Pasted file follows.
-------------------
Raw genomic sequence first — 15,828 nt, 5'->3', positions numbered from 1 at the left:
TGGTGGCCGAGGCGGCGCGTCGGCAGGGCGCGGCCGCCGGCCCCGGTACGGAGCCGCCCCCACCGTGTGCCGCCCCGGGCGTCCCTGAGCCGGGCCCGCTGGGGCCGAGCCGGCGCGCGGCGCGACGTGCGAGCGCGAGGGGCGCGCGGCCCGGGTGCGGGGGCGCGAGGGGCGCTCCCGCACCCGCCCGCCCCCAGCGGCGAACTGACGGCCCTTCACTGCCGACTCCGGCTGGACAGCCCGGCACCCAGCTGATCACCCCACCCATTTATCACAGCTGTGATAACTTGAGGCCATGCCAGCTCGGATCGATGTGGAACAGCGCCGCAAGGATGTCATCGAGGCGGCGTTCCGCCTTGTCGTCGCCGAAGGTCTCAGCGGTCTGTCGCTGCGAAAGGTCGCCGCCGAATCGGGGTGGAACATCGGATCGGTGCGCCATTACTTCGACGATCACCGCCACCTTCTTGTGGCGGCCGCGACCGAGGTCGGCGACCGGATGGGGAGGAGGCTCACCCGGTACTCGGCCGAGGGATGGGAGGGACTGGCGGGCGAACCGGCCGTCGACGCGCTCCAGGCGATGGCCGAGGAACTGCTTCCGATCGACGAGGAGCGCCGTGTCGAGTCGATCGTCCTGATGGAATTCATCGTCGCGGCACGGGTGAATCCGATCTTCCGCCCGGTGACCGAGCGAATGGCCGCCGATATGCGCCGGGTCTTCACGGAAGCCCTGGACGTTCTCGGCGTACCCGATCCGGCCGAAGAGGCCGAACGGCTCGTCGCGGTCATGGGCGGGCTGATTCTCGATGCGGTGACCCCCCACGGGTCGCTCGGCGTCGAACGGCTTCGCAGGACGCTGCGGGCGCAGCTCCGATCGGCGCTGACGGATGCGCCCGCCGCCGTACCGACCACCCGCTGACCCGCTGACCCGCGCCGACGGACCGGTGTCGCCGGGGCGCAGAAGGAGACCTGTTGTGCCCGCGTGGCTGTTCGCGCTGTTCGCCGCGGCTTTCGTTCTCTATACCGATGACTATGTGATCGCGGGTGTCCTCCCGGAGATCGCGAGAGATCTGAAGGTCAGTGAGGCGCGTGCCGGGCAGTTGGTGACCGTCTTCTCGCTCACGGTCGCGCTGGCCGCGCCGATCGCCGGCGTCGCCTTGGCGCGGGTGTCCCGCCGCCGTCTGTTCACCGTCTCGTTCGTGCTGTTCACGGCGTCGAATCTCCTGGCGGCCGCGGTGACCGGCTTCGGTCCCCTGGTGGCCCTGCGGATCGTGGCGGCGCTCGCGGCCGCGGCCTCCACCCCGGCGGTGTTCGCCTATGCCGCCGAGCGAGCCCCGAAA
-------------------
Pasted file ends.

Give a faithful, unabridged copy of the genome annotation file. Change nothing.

Raw genomic sequence first — 15,828 nt, 5'->3', positions numbered from 1 at the left:
TGGTGGCCGAGGCGGCGCGTCGGCAGGGCGCGGCCGCCGGCCCCGGTACGGAGCCGCCCCCACCGTGTGCCGCCCCGGGCGTCCCTGAGCCGGGCCCGCTGGGGCCGAGCCGGCGCGCGGCGCGACGTGCGAGCGCGAGGGGCGCGCGGCCCGGGTGCGGGGGCGCGAGGGGCGCTCCCGCACCCGCCCGCCCCCAGCGGCGAACTGACGGCCCTTCACTGCCGACTCCGGCTGGACAGCCCGGCACCCAGCTGATCACCCCACCCATTTATCACAGCTGTGATAACTTGAGGCCATGCCAGCTCGGATCGATGTGGAACAGCGCCGCAAGGATGTCATCGAGGCGGCGTTCCGCCTTGTCGTCGCCGAAGGTCTCAGCGGTCTGTCGCTGCGAAAGGTCGCCGCCGAATCGGGGTGGAACATCGGATCGGTGCGCCATTACTTCGACGATCACCGCCACCTTCTTGTGGCGGCCGCGACCGAGGTCGGCGACCGGATGGGGAGGAGGCTCACCCGGTACTCGGCCGAGGGATGGGAGGGACTGGCGGGCGAACCGGCCGTCGACGCGCTCCAGGCGATGGCCGAGGAACTGCTTCCGATCGACGAGGAGCGCCGTGTCGAGTCGATCGTCCTGATGGAATTCATCGTCGCGGCACGGGTGAATCCGATCTTCCGCCCGGTGACCGAGCGAATGGCCGCCGATATGCGCCGGGTCTTCACGGAAGCCCTGGACGTTCTCGGCGTACCCGATCCGGCCGAAGAGGCCGAACGGCTCGTCGCGGTCATGGGCGGGCTGATTCTCGATGCGGTGACCCCCCACGGGTCGCTCGGCGTCGAACGGCTTCGCAGGACGCTGCGGGCGCAGCTCCGATCGGCGCTGACGGATGCGCCCGCCGCCGTACCGACCACCCGCTGACCCGCTGACCCGCGCCGACGGACCGGTGTCGCCGGGGCGCAGAAGGAGACCTGTTGTGCCCGCGTGGCTGTTCGCGCTGTTCGCCGCGGCTTTCGTTCTCTATACCGATGACTATGTGATCGCGGGTGTCCTCCCGGAGATCGCGAGAGATCTGAAGGTCAGTGAGGCGCGTGCCGGGCAGTTGGTGACCGTCTTCTCGCTCACGGTCGCGCTGGCCGCGCCGATCGCCGGCGTCGCCTTGGCGCGGGTGTCCCGCCGCCGTCTGTTCACCGTCTCGTTCGTGCTGTTCACGGCGTCGAATCTCCTGGCGGCCGCGGTGACCGGCTTCGGTCCCCTGGTGGCCCTGCGGATCGTGGCGGCGCTCGCGGCCGCGGCCTCCACCCCGGCGGTGTTCGCCTATGCCGCCGAGCGAGCCCCGAAA